...did you sign up for? Their Bliss? What did you have to do? I was the VP of integrated marketing communications. And what was interesting about a bliss? I when I was on the agency side. I was at an agency where we worked on the birds bees account and with that work I became worked closely with their chief marketing officer. But at that time this was two thousand and maybe six or seven and births bees was trying to make a stake in the ground of ground natural. They were the first brand to really do that. They were placing a percentage on their label that's that we're natural or with each of their products, which at the time was totally unique, as before clean beauties, before any sort of that. It was the first of its kind. But at the same time brands like a Vino and other brands were throwing the words natural on their products when they were at all, because there's no sort of regulation of of language. So Bert said, Hey, we want to do something about this, we want to sort of come out as a thought leader in this area. So I worked on that and I worked on their campaign, for the campaign for the natural standard, which was there sort of defining uh brand, defining campaign that sort of catapulted them into this natural landscape. The CMO eventually left burt's bees and became the president of Bliss. When he became the president of Bliss, Mike and Durski, he called man said Hey, can you come over and do this marketing job and I thought, oh my God, how cool to keep working with Mike, how great to work at this brand which I've loved for so many years and so when I was it blissed it was at the big, very beginning of social media. It was story scraps, sort of scrappy story telling. We didn't have big budgets but we were able to storytell around the spas and the products and sort of what it means to bring the spas home to your skin. And they have a really fun voice. They have a very fun punny voice. So bringing that to life and social it was the perfect platform for that brand at the time. So we obviously our collection of our experiences and you've worked at a lot of different brands and on the agency side. was there one in particular killer that really shaped who you are? Honestly, that that moment at Birdsby is at the agency that shaped that was a big tipping point for me because I think not only did I was able to take everything that I had learned from the agency side of sort of really thinking how how a brand narrative can shift aback, can move a business forward, and I remember at that time I was waking up at like five o'clock in the morning to to write these decks, which just sounds nerdy as can be, but yeah, I love to sleep. So the fact that it was like getting me up like. That's when I first sort of noticed that was in my flow state where you really know that this is something specially you love doing this. So that was one part. But then really, to answer your question, was probably my years at our glass cosmetics, which I worked very closely to the to the with the founder, Crissa James, who was brilliant, and it was sort of how could I help bring her ideas to life in a way that continued to leverage sort of what social and influencer marketing was doing within the beauty space. And that was around eighteen. So not only was it doing some really powerful product launches and sort of defining the brand and launching a platform around cruelty free luxury beauty and then, going through the brand was eventually acquired by Uni Lever. So all of that, whether it was launching powerful product franchises, to launching pretty defining brand campaigns that set the brand on a on a path, to then working so closely with Unilever, awesome. You have a background in PR and marketing. Yes, those lines get blurred a lot. Where do you see the big difference between those disciplines being and how that those came together in your career? Um, I'll start with the second question. I saw those two come together. I think it's it's more relevant now than ever before. I think marketing has changed so much in the last and that's obvious, so much in the last twenty years, five years, one year, for goodness, six UH, the foundation of communications...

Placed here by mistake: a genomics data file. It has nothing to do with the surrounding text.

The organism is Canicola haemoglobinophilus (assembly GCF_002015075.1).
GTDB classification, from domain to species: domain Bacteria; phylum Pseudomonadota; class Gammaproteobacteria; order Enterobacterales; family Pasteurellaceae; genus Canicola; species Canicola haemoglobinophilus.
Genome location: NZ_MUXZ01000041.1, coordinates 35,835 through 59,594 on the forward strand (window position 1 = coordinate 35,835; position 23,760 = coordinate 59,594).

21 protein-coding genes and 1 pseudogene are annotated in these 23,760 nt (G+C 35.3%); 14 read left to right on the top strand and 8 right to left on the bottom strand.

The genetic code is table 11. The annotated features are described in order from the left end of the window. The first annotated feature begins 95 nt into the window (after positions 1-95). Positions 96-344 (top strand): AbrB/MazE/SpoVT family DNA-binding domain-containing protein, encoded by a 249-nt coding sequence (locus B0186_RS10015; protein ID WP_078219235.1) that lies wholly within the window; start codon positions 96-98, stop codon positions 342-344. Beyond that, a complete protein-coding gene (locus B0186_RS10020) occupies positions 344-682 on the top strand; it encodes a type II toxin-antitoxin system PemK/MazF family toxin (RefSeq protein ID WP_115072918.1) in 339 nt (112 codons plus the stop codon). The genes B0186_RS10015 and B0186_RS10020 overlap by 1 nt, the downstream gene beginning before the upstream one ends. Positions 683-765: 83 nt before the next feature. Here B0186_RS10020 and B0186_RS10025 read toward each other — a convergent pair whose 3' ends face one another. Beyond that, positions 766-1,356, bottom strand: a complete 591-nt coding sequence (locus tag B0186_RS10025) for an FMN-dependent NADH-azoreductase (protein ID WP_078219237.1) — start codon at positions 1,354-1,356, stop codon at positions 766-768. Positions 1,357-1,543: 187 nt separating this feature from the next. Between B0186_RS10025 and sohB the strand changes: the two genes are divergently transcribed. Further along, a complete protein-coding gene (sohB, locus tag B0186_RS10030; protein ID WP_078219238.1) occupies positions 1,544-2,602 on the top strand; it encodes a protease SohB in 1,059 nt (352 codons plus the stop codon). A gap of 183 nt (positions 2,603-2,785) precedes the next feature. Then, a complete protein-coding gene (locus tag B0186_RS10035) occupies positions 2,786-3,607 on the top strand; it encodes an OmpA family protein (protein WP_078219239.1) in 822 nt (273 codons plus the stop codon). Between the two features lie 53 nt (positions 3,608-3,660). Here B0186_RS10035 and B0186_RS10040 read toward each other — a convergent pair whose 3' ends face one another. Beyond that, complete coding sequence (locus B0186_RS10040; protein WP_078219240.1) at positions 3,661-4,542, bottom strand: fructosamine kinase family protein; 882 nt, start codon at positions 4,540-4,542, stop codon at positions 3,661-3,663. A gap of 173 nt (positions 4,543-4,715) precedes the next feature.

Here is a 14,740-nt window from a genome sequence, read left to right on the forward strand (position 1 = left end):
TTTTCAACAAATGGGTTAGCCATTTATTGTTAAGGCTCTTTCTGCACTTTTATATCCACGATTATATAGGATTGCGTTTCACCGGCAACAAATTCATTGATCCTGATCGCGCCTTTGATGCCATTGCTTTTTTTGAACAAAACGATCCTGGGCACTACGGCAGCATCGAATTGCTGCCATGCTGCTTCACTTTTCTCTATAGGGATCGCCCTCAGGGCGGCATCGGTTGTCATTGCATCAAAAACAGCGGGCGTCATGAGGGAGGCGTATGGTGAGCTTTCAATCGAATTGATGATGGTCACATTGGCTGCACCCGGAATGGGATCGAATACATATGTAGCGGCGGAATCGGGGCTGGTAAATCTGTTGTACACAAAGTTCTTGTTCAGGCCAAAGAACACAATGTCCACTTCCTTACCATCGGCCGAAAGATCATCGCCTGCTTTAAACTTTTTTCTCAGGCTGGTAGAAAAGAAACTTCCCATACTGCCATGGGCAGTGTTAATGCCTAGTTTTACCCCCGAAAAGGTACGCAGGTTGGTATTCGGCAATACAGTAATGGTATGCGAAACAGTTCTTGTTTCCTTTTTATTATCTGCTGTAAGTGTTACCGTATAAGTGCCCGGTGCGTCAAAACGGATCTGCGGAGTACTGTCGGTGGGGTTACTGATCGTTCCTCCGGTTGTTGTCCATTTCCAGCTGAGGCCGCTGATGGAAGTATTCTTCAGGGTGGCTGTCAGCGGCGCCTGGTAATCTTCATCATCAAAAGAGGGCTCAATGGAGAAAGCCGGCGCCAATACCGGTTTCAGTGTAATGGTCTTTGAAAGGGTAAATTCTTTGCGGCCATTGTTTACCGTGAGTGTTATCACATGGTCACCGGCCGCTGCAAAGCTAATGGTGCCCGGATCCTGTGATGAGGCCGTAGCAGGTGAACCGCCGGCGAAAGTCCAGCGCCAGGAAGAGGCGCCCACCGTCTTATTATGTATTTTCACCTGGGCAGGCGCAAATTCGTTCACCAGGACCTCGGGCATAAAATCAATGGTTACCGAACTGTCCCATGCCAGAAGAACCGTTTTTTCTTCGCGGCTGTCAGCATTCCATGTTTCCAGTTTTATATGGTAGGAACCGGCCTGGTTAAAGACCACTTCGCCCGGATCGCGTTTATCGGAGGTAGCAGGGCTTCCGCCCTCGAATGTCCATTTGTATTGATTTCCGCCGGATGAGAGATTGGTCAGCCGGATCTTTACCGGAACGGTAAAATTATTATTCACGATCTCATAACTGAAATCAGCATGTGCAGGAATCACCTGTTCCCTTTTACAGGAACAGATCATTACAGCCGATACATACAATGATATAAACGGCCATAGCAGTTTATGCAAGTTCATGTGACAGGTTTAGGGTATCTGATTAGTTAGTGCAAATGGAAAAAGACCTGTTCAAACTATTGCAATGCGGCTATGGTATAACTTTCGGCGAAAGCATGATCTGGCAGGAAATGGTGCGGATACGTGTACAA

...and storytelling and understanding a brand's narrative. So what we used to have to be able to do to secure, let's say, a brand, a story about a brand, not just a product placement but a but a feature story, a thought leadership story, whether it's executive positioning, brand narratives. But what you'd have to do to that do for those? It's courts brand storytelling, and so that today, yes, of course you can continue to sort of tell those stories in in media, but really what you need for that right now, that's what your community gathers onto. That's the core of brand building and I think to be able to do both brand building and then sort of take that to the next level of storytelling, whether it's storytelling to new audiences and bridging that through influencer marketing, or storytelling to traditional media, or storytelling within traditional advertising or digital advertising, it's all sort of this core base foundation that you need. And Mike comms background stuff that I learned at Weber Shandwick, working closely with Gail Himan, with Susan Howe. You know, whether it was something where we were doing client work or going in for a new business pitch. It was like I got a crash course in brand narratives and I was, and I think you were, able to take that and bring that to life now across all of the marketing channels. Versus perhaps, I don't know, old school marketing where it was like okay, here's your here's your customer. It's sort of this like two dimensional she's she's one individual. It's not as dynamic. It's you're in communications. You're forced to be a little bit, I don't know, more fluid, and I think that's what works in today's in today's marketing landscape. So I think it's set me up for the storytelling in the startups and the brands that I've been able to work for so where that's really social led, digital lead, influence creator. Lad that's helped a lot. What do you see as the advantage when you went from agency side to brand side? Well, I will say the brands that I have been fortunate to work on are not giant corporate brands. When I was on the agency side, what I loved about it is the the people, first and foremost, but second, you know, the big thinking, creativity. It's just ideas all day long. I can spit out ideas all day long. With that the agency side, which is great, you have that opportunity to come out with ideas for all sorts of clients, all sorts of businesses. We don't always get to see them through because sometimes the client may say, you know, may stop it or as a pitch or what have you. But on the brand side, fortunately, because I've been at these smaller brands, I've been able to have that same ability to come up with ideas all day long and most of the time execute them. So when you're able to see your ideas come to life, or the team's ideas, doesn't have to always come from me, but I can help amplify them. When you see those ideas come to life, actually make an impact on a business and moving business forward or define something or make some sort of impact, that feeling, Yuh, I loved and that's what I fell in love with. But I will say like I've never worked at a big giant corporation. I don't know if I would have that freedom, of that flexibility. Perhaps there's a little bit more red tape. I don't know, I've got to ask someone from like Pepsi about that. At the agency side, one thing I've always loved about it is the diversity. You can go from the retail to food to finances using your mind in a very elastic way. Do you find that when you work on one brand over time that gets less fulfilling, or do you find that you're diving deeper in and it's more fulfilling? Well, okay, man, that's a good question and it's so true. I loved the elasticity, you're right, of your mind and the way you're able to go from business to be I mean Web Weber, I was working on Choboni to Amazon to Unilever. So you really did have to shift your brain to think about the different business objectives and not only, I think, does that keep you engaged and is it interesting, but it also it keeps your mind sharp. What I don't like to do now in the current position, because I've worked in beauty specifically for so long it is is look for...